4. Yeah, good points made, James. You rightly accuse me of elitism, and although not a lover of elitism myself, my only defence is that I have seen and read some dreadful leftist, content driven stuff, with its heart in the right place, masquerading as art. (As Mayakovski was used as the standard bearer for your activist-artists collective project, Soviet (state capitalist) driven \art\ provides other examples of what content driven propaganda can produce)). I know Corey was a lot more generous in his cautioning of your approach- which I was mindful of when I wrote my comment- but I went ahead anyway. I’m sorry if what I wrote sounded unhelpful, and let me say this: if I lived in Melbourne I’d come along to your performances regardless of the content trumping form approach. I’ll be in Melbourne this summer and will look you up if Under the Hammer is performing then, to see for myself and be proven wrong.

  5. I agree there is certainly bad political art out there. Political art like anything else isn’t automatically good. I think political art is like any type of art, it takes a while to get established and part of the problem it is not a recognised genre to build on. If you read comic books from the 1950’s and 60’s and compare them to today, both their art and stories are absolutely shit (in general). But artistic styles evolve over time and with refinement of craft. There was more great political music in the late 1960’s and the 1970’s because there was a culture of it that was more established then it is today.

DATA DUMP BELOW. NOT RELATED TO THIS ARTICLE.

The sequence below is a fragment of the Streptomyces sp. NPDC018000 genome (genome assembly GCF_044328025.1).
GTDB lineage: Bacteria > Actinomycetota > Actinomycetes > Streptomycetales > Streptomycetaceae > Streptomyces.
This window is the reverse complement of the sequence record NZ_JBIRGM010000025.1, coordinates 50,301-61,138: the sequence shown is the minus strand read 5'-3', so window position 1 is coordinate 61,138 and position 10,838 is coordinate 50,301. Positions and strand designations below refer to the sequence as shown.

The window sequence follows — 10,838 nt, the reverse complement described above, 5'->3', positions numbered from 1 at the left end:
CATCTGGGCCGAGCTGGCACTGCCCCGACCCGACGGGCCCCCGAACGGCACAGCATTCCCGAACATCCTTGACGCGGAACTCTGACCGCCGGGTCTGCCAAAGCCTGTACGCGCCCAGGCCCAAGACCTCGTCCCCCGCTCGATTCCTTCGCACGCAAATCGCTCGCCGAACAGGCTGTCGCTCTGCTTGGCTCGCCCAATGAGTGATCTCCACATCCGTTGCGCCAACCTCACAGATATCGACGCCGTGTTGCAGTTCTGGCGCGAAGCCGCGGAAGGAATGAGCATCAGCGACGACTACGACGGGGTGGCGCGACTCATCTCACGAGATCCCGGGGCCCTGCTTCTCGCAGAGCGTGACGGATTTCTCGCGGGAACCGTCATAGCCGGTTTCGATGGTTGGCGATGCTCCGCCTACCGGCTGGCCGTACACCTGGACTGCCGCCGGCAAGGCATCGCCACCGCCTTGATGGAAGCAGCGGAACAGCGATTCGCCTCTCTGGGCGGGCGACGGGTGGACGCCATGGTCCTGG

Artists need to learn off each other and build awareness of what they are doing and refine their craft. I think some of the artwork we will show at first will probably be limited in its artistic merit. This isn’t due to design but because this is a fairly underdeveloped area. With a real community behind us hopefully we can change that.

    At this stage we are still under renovations so we may not be open till February or so but if you are in town feel free to say hello.